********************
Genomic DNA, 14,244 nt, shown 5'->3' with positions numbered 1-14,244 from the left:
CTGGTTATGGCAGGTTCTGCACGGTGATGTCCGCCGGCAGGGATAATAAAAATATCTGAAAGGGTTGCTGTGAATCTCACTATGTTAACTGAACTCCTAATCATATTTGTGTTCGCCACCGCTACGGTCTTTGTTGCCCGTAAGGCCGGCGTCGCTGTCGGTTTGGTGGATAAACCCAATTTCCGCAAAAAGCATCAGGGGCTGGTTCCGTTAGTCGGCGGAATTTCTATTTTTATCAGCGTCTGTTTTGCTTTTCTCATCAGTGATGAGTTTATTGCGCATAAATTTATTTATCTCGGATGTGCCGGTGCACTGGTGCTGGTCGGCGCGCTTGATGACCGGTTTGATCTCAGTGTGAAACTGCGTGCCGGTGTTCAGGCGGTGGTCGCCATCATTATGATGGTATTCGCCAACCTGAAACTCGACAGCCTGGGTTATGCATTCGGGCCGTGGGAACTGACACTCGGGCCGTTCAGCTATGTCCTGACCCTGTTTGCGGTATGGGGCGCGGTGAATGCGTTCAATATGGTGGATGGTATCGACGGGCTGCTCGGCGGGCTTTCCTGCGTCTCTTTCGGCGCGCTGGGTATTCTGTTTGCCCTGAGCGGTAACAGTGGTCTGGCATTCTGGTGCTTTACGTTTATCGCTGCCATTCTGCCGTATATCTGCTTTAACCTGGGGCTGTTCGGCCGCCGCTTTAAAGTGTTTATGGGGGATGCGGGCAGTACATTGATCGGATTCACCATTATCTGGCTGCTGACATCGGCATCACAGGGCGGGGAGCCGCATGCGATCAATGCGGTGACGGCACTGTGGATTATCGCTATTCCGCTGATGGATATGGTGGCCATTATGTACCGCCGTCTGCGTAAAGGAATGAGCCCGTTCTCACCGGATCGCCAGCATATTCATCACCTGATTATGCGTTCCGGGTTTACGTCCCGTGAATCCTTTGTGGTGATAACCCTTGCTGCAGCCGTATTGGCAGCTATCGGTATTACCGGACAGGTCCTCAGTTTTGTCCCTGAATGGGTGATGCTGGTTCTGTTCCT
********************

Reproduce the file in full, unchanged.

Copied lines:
Genomic DNA, 14,244 nt, shown 5'->3' with positions numbered 1-14,244 from the left:
CTGGTTATGGCAGGTTCTGCACGGTGATGTCCGCCGGCAGGGATAATAAAAATATCTGAAAGGGTTGCTGTGAATCTCACTATGTTAACTGAACTCCTAATCATATTTGTGTTCGCCACCGCTACGGTCTTTGTTGCCCGTAAGGCCGGCGTCGCTGTCGGTTTGGTGGATAAACCCAATTTCCGCAAAAAGCATCAGGGGCTGGTTCCGTTAGTCGGCGGAATTTCTATTTTTATCAGCGTCTGTTTTGCTTTTCTCATCAGTGATGAGTTTATTGCGCATAAATTTATTTATCTCGGATGTGCCGGTGCACTGGTGCTGGTCGGCGCGCTTGATGACCGGTTTGATCTCAGTGTGAAACTGCGTGCCGGTGTTCAGGCGGTGGTCGCCATCATTATGATGGTATTCGCCAACCTGAAACTCGACAGCCTGGGTTATGCATTCGGGCCGTGGGAACTGACACTCGGGCCGTTCAGCTATGTCCTGACCCTGTTTGCGGTATGGGGCGCGGTGAATGCGTTCAATATGGTGGATGGTATCGACGGGCTGCTCGGCGGGCTTTCCTGCGTCTCTTTCGGCGCGCTGGGTATTCTGTTTGCCCTGAGCGGTAACAGTGGTCTGGCATTCTGGTGCTTTACGTTTATCGCTGCCATTCTGCCGTATATCTGCTTTAACCTGGGGCTGTTCGGCCGCCGCTTTAAAGTGTTTATGGGGGATGCGGGCAGTACATTGATCGGATTCACCATTATCTGGCTGCTGACATCGGCATCACAGGGCGGGGAGCCGCATGCGATCAATGCGGTGACGGCACTGTGGATTATCGCTATTCCGCTGATGGATATGGTGGCCATTATGTACCGCCGTCTGCGTAAAGGAATGAGCCCGTTCTCACCGGATCGCCAGCATATTCATCACCTGATTATGCGTTCCGGGTTTACGTCCCGTGAATCCTTTGTGGTGATAACCCTTGCTGCAGCCGTATTGGCAGCTATCGGTATTACCGGACAGGTCCTCAGTTTTGTCCCTGAATGGGTGATGCTGGTTCTGTTCCT